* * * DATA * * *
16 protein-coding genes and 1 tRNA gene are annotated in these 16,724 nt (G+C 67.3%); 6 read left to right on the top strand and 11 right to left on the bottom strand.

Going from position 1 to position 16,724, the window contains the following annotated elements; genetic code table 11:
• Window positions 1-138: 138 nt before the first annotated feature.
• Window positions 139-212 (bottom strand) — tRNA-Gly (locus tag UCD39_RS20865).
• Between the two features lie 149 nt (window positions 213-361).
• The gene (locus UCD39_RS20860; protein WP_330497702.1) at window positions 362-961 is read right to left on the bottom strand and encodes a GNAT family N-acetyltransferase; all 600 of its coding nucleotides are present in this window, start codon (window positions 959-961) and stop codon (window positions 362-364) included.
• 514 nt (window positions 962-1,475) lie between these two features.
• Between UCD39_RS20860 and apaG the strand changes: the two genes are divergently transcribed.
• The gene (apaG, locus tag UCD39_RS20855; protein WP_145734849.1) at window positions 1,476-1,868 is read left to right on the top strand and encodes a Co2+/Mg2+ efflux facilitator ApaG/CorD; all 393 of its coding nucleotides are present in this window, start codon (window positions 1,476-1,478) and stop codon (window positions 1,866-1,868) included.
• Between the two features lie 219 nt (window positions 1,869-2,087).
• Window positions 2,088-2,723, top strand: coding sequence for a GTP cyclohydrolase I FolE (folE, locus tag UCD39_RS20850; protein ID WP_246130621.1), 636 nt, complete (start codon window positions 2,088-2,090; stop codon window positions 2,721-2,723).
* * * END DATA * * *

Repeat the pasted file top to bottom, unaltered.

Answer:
16 protein-coding genes and 1 tRNA gene are annotated in these 16,724 nt (G+C 67.3%); 6 read left to right on the top strand and 11 right to left on the bottom strand.

Going from position 1 to position 16,724, the window contains the following annotated elements; genetic code table 11:
• Window positions 1-138: 138 nt before the first annotated feature.
• Window positions 139-212 (bottom strand) — tRNA-Gly (locus tag UCD39_RS20865).
• Between the two features lie 149 nt (window positions 213-361).
• The gene (locus UCD39_RS20860; protein WP_330497702.1) at window positions 362-961 is read right to left on the bottom strand and encodes a GNAT family N-acetyltransferase; all 600 of its coding nucleotides are present in this window, start codon (window positions 959-961) and stop codon (window positions 362-364) included.
• 514 nt (window positions 962-1,475) lie between these two features.
• Between UCD39_RS20860 and apaG the strand changes: the two genes are divergently transcribed.
• The gene (apaG, locus tag UCD39_RS20855; protein WP_145734849.1) at window positions 1,476-1,868 is read left to right on the top strand and encodes a Co2+/Mg2+ efflux facilitator ApaG/CorD; all 393 of its coding nucleotides are present in this window, start codon (window positions 1,476-1,478) and stop codon (window positions 1,866-1,868) included.
• Between the two features lie 219 nt (window positions 1,869-2,087).
• Window positions 2,088-2,723, top strand: coding sequence for a GTP cyclohydrolase I FolE (folE, locus tag UCD39_RS20850; protein ID WP_246130621.1), 636 nt, complete (start codon window positions 2,088-2,090; stop codon window positions 2,721-2,723).